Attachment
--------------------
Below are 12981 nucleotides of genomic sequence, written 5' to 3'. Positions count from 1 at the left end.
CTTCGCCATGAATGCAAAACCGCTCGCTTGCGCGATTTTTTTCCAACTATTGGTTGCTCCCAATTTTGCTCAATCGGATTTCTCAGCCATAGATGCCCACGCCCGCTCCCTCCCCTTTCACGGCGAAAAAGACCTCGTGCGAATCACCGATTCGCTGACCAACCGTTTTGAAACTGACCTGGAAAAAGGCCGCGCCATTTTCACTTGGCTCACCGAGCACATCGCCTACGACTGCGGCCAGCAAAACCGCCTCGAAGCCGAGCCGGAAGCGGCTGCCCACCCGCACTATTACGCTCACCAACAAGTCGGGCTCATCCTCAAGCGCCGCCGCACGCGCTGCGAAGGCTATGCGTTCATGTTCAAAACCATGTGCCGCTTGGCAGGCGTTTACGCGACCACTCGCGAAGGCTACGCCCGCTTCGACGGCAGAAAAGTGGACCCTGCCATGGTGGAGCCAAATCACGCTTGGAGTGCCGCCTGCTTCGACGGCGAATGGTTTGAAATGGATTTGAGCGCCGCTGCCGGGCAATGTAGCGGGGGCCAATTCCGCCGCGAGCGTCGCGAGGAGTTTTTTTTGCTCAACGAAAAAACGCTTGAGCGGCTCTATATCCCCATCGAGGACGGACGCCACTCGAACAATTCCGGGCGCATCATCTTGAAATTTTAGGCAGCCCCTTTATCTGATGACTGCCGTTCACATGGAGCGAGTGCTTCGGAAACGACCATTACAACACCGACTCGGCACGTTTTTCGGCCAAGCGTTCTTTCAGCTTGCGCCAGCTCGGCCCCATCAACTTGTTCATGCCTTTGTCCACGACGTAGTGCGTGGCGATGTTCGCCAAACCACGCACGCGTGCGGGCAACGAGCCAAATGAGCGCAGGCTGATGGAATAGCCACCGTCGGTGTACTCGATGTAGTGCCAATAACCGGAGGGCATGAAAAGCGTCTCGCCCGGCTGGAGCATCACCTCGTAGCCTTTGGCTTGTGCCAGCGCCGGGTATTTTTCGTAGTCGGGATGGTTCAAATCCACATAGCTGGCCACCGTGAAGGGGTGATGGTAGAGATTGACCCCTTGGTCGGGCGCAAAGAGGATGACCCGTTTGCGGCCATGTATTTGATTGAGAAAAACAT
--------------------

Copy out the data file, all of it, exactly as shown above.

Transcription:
Below are 12981 nucleotides of genomic sequence, written 5' to 3'. Positions count from 1 at the left end.
CTTCGCCATGAATGCAAAACCGCTCGCTTGCGCGATTTTTTTCCAACTATTGGTTGCTCCCAATTTTGCTCAATCGGATTTCTCAGCCATAGATGCCCACGCCCGCTCCCTCCCCTTTCACGGCGAAAAAGACCTCGTGCGAATCACCGATTCGCTGACCAACCGTTTTGAAACTGACCTGGAAAAAGGCCGCGCCATTTTCACTTGGCTCACCGAGCACATCGCCTACGACTGCGGCCAGCAAAACCGCCTCGAAGCCGAGCCGGAAGCGGCTGCCCACCCGCACTATTACGCTCACCAACAAGTCGGGCTCATCCTCAAGCGCCGCCGCACGCGCTGCGAAGGCTATGCGTTCATGTTCAAAACCATGTGCCGCTTGGCAGGCGTTTACGCGACCACTCGCGAAGGCTACGCCCGCTTCGACGGCAGAAAAGTGGACCCTGCCATGGTGGAGCCAAATCACGCTTGGAGTGCCGCCTGCTTCGACGGCGAATGGTTTGAAATGGATTTGAGCGCCGCTGCCGGGCAATGTAGCGGGGGCCAATTCCGCCGCGAGCGTCGCGAGGAGTTTTTTTTGCTCAACGAAAAAACGCTTGAGCGGCTCTATATCCCCATCGAGGACGGACGCCACTCGAACAATTCCGGGCGCATCATCTTGAAATTTTAGGCAGCCCCTTTATCTGATGACTGCCGTTCACATGGAGCGAGTGCTTCGGAAACGACCATTACAACACCGACTCGGCACGTTTTTCGGCCAAGCGTTCTTTCAGCTTGCGCCAGCTCGGCCCCATCAACTTGTTCATGCCTTTGTCCACGACGTAGTGCGTGGCGATGTTCGCCAAACCACGCACGCGTGCGGGCAACGAGCCAAATGAGCGCAGGCTGATGGAATAGCCACCGTCGGTGTACTCGATGTAGTGCCAATAACCGGAGGGCATGAAAAGCGTCTCGCCCGGCTGGAGCATCACCTCGTAGCCTTTGGCTTGTGCCAGCGCCGGGTATTTTTCGTAGTCGGGATGGTTCAAATCCACATAGCTGGCCACCGTGAAGGGGTGATGGTAGAGATTGACCCCTTGGTCGGGCGCAAAGAGGATGACCCGTTTGCGGCCATGTATTTGATTGAGAAAAACAT